Estonia has borders to the south with Latvia and Russia to the east. It is separated from Finland in the north by the narrow Gulf of Finland and from Sweden in the west by the Baltic Sea.
Official name: Republic of Estonia
Total area: 45 227 square kilometres
Official language: Estonian (a Finno-Ugric language), English is widely spoken
The biggest ethnic groups: Estonians 67.9%, Russians 25.6%, Ukrainians 2.1%, Byelorussians 1.3%, Finnish 0.9%
Broadly divided into 4 regions: Tallinn, North, South and West Estonia; and into 15 maakond (counties): Harjumaa, Hiiumaa, Ida-Virumaa, Jõgevamaa, Järvamaa, Läänemaa, Lääne-Virumaa, Põlvamaa, Pärnumaa, Raplamaa, Saaremaa, Tartumaa, Valgamaa, Viljandimaa and Võrumaa.
Capital: Tallinn (402 000 inhabitants)
A local’s guide to Tallinn: the best fishburgers, speakeasies and Soviet-era art by the Gardian.com (Feb. 2022)
Number of islands: 1 521
Highest point: Suur-Munamägi (318 m)
Currency: Euro (EUR) since 1st of January 2011
Time: GMT +2, from April to November GMT +3
More than 71% of the Estonian GDP is derived from the service sectors, industrial sectors yield 25% and primary branches(including agriculture) approximately 4% of the overall output. The important sectors of the Estonian economy are theprocessing industry (approximately 14.5% of the overall production), transport, warehousing and communications (10%),commerce (13.5%) and estate, rental and letting, as well as business services (21%). Agriculture and forestry amount to 2.2%of the overall production, construction approximately 7% and government, education and health care to more than 17%. Exportholds such a prominent position for the Estonian economy and its growth. The volume of export of goods and services amountsto 73% of the Estonian GDP, export of services constitutes about one third thereof. The main services the export of which bringsprofit to Estonian enterprises are various services related to transport and Russian transit but also proceed from tourism. Morethan two thirds of the Estonian industrial production is for export.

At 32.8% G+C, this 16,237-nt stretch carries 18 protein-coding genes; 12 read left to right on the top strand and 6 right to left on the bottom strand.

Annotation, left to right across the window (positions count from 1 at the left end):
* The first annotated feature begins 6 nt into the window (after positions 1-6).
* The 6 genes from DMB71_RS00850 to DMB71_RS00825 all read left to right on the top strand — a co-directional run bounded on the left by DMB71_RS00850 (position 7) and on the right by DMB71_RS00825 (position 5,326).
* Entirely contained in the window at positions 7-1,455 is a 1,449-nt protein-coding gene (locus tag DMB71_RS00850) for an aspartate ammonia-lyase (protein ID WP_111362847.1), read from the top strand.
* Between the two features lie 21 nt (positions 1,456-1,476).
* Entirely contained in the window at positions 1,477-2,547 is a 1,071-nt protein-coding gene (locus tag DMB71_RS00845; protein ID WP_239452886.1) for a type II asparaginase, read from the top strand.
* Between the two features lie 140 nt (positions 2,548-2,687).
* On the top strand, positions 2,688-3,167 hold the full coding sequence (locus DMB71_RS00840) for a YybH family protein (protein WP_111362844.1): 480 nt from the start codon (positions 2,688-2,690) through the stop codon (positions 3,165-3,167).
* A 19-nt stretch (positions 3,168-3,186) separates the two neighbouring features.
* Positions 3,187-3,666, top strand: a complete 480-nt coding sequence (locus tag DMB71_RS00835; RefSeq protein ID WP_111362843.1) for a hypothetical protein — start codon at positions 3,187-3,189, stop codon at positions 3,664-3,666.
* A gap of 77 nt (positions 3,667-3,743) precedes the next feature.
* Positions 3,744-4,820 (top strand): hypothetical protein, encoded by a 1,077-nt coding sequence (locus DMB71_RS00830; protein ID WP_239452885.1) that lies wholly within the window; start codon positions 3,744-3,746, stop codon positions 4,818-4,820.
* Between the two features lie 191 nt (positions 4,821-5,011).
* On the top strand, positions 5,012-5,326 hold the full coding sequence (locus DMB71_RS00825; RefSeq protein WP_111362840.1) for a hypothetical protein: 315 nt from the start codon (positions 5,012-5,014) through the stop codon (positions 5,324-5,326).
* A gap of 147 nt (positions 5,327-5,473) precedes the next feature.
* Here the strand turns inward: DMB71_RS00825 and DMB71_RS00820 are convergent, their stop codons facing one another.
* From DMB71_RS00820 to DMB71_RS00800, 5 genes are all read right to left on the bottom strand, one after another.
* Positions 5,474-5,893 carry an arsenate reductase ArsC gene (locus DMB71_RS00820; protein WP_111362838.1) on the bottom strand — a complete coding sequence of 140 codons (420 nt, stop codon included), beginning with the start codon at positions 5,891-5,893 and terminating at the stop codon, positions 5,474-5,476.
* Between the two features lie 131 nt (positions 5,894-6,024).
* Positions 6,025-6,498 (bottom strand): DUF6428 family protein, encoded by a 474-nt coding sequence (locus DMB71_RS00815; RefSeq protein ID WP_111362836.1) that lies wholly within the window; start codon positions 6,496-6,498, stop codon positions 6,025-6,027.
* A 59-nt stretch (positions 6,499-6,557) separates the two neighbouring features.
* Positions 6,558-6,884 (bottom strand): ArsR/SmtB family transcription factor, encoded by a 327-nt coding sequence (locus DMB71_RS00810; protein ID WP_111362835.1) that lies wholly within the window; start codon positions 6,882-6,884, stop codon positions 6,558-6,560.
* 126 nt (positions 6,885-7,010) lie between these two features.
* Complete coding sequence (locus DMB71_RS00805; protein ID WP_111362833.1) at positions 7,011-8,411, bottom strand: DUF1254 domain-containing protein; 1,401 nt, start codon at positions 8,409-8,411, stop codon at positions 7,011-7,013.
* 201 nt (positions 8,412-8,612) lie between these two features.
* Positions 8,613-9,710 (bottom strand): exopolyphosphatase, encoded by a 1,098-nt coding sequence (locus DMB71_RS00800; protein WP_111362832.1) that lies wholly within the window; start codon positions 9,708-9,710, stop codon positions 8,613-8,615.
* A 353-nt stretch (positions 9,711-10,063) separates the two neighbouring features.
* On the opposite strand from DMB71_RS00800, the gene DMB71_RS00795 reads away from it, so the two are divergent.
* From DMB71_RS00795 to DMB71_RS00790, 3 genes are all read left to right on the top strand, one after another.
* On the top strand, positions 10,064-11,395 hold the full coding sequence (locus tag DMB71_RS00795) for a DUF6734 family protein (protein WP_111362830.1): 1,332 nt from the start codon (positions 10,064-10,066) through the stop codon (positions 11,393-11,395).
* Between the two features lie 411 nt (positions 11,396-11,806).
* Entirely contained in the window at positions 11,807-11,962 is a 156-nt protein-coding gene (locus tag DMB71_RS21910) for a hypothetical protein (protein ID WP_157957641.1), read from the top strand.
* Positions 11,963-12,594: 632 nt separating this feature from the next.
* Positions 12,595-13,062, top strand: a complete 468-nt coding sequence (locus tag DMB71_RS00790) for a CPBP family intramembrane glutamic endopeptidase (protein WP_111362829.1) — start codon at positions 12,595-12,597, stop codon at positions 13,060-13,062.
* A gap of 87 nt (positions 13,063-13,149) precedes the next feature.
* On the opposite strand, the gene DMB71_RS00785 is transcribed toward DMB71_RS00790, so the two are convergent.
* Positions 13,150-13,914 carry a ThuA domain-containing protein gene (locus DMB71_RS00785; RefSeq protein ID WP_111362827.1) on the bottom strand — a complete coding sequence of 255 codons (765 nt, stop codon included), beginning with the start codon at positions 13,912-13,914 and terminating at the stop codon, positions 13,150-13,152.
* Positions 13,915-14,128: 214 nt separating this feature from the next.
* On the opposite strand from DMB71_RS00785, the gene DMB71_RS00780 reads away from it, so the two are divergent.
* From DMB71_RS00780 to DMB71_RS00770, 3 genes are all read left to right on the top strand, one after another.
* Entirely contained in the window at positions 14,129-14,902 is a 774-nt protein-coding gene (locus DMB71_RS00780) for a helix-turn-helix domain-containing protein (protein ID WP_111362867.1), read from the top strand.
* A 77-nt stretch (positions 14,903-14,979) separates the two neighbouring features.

Estonia produces nearly all of the energy needed for the country, supplying over 90% of its electricity needs with locally minedoil shale. Alternative energy sources such as wood, peat, and biomass contribute approximately 9% of primary energyproduction. The importance of wind power has been increasing steadily in Estonia and currently the total amount of energyproduction from wind is nearly 60 MW while at the same time roughly 399 MW worth of projects are currently being developedand more than 2800 MW worth of projects are being proposed in the Lake Peipus area and the coastal areas of Hiiumaa.
Over 10% of Estonia’s land territory is a protected area, which includes nature reserves, landscape reserves and five nationalparks. The area of forestland in Estonia cover 50 % of Estonia’s mainland territory. There are approximately 7,000 swamps (22% of Estonian territory), 1500 islands and 3800 km of coastline. The highest point is Suur Munamägi in South-Estonia - 318m. Rich Estonian forests are the home to many animals – seeing a hare, fox or deer is a common thing.Estonian bird fauna consists of approximately 340 natural species: over 200 are nesting birds, around 30 are migrating birdsand about 70 are occasional visitors. Many birds are found on small islands where there are up to 13,000 nesting couples per km2.